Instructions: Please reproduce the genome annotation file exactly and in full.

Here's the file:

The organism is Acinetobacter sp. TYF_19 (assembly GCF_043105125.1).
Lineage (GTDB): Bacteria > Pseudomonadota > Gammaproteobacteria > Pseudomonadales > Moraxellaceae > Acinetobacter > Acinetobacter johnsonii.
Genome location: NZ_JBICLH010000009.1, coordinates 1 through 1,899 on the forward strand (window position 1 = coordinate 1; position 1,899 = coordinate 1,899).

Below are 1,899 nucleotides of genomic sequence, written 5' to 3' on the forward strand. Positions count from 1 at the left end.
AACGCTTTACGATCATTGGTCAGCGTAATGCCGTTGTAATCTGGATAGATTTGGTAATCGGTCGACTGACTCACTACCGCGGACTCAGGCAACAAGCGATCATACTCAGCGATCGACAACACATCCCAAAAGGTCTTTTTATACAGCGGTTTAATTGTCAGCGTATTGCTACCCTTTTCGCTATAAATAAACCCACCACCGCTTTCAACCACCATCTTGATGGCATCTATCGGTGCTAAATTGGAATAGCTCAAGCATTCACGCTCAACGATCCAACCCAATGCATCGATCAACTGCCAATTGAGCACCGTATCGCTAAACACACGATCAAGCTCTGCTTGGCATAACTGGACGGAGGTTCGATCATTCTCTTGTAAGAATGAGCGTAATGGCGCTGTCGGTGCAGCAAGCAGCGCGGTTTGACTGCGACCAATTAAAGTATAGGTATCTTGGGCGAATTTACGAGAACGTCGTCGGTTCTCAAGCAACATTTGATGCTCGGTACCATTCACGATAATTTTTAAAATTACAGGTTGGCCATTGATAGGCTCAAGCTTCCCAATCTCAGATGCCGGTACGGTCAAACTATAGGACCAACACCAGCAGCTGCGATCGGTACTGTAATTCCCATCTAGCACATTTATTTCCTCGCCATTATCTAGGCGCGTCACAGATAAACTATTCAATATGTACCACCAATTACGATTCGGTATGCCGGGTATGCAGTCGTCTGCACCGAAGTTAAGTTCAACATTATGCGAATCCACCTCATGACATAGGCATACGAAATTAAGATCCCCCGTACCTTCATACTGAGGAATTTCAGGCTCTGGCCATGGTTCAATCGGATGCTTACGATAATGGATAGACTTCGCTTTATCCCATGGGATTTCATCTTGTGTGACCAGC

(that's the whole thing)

The organism is Acinetobacter sp. TYF_19 (assembly GCF_043105125.1).
Lineage (GTDB): Bacteria > Pseudomonadota > Gammaproteobacteria > Pseudomonadales > Moraxellaceae > Acinetobacter > Acinetobacter johnsonii.
Genome location: NZ_JBICLH010000009.1, coordinates 1 through 1,899 on the forward strand (window position 1 = coordinate 1; position 1,899 = coordinate 1,899).

Below are 1,899 nucleotides of genomic sequence, written 5' to 3' on the forward strand. Positions count from 1 at the left end.
AACGCTTTACGATCATTGGTCAGCGTAATGCCGTTGTAATCTGGATAGATTTGGTAATCGGTCGACTGACTCACTACCGCGGACTCAGGCAACAAGCGATCATACTCAGCGATCGACAACACATCCCAAAAGGTCTTTTTATACAGCGGTTTAATTGTCAGCGTATTGCTACCCTTTTCGCTATAAATAAACCCACCACCGCTTTCAACCACCATCTTGATGGCATCTATCGGTGCTAAATTGGAATAGCTCAAGCATTCACGCTCAACGATCCAACCCAATGCATCGATCAACTGCCAATTGAGCACCGTATCGCTAAACACACGATCAAGCTCTGCTTGGCATAACTGGACGGAGGTTCGATCATTCTCTTGTAAGAATGAGCGTAATGGCGCTGTCGGTGCAGCAAGCAGCGCGGTTTGACTGCGACCAATTAAAGTATAGGTATCTTGGGCGAATTTACGAGAACGTCGTCGGTTCTCAAGCAACATTTGATGCTCGGTACCATTCACGATAATTTTTAAAATTACAGGTTGGCCATTGATAGGCTCAAGCTTCCCAATCTCAGATGCCGGTACGGTCAAACTATAGGACCAACACCAGCAGCTGCGATCGGTACTGTAATTCCCATCTAGCACATTTATTTCCTCGCCATTATCTAGGCGCGTCACAGATAAACTATTCAATATGTACCACCAATTACGATTCGGTATGCCGGGTATGCAGTCGTCTGCACCGAAGTTAAGTTCAACATTATGCGAATCCACCTCATGACATAGGCATACGAAATTAAGATCCCCCGTACCTTCATACTGAGGAATTTCAGGCTCTGGCCATGGTTCAATCGGATGCTTACGATAATGGATAGACTTCGCTTTATCCCATGGGATTTCATCTTGTGTGACCAGC